As the point of departure, the LAC accepted that there can be no doubt that section 188(1)(a)(ii) of the LRA of 1995 gives employers the right to dismiss workers for a reason based on its operational requirements.58Zondo JP accorded a wide meaning to operational requirements dismissals and rejected the contention that the "survival of the business" is the sole criterion of substantive fairness.59 In principle, he held, an employer may also dismiss "if it is making profit and wants to make more profit".60 However, the LAC accepted that the conundrum comes in when, in terminating employees' contracts of employment, the employer is exercising his or her right to dismiss for operational reasons as opposed to dismissing in order to compel the employees to accept a demand as part of collective bargaining.61

In a somewhat surprising development, the LAC did not find a conflict in the automatically unfair dismissal and operational requirement provisions of the LRA of 1995. Rather than merely interpreting the sections of the LRA of 1995 as it stood, the LAC chose to second guess policy makers by finding that the prohibition contained in section 187(1)(c) of the LRA of 1995 was based on the LRA of 1956's historical definition of the term lockout, and Zondo JP relied on the decisions of the IC which delineated acceptable and unacceptable lock-out dismissals in the wake of collective bargaining.

However, this is where the LAC became misdirected. With reference to the IC's earlier judgment in Game Discount World62the LAC first confirmed that under the old dispensation, for a dismissal to fall within the useful collective bargaining zone of the definition of a "lock-out", the dismissal had to have the purpose of compelling workers to accept a demand. In other words, it had to be temporary or strategic in nature to be protected. This, Zondo JP reasoned, was what the LRA of 1995 sought to prohibit under the auspices of automatic unfair dismissals.63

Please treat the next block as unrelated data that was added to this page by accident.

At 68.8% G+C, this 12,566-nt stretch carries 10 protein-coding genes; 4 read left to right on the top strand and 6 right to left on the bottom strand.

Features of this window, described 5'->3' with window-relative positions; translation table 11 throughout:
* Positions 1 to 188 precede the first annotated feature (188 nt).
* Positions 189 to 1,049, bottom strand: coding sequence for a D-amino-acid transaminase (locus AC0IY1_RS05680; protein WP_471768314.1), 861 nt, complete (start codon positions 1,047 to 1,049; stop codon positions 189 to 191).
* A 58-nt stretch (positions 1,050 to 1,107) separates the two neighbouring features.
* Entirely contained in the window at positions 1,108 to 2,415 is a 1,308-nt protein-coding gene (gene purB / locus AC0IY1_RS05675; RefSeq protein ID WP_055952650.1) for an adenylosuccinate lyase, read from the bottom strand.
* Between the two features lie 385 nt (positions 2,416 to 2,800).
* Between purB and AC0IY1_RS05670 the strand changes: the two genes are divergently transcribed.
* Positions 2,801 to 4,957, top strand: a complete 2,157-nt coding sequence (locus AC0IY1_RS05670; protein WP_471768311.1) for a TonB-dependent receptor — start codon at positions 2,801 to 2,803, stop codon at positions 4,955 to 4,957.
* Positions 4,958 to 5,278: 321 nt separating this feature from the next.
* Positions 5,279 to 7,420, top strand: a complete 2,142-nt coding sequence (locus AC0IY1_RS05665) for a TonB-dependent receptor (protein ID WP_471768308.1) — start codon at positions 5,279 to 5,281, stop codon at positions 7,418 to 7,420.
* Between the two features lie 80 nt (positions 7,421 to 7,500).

The LAC further reasoned that, due to the fact that final retrenchments, such as in this matter, did not fall under the former definition of lock-out, the Court was at liberty to hold that such terminations could be brought under permissible operational requirement dismissals under section 188 of the LRA of 1995.64

With reference to dismissal on the grounds of operational requirements, Zondo JP explained that the purpose of such terminations is to get rid of employees who do not meet the business requirements of the employer, so that new employees who will meet the business requirements can be employed.65 As such, the LAC found a distinct difference between an automatically unfair dismissal and a dismissal based on operational requirements.66 The former is prohibited, and the latter is not.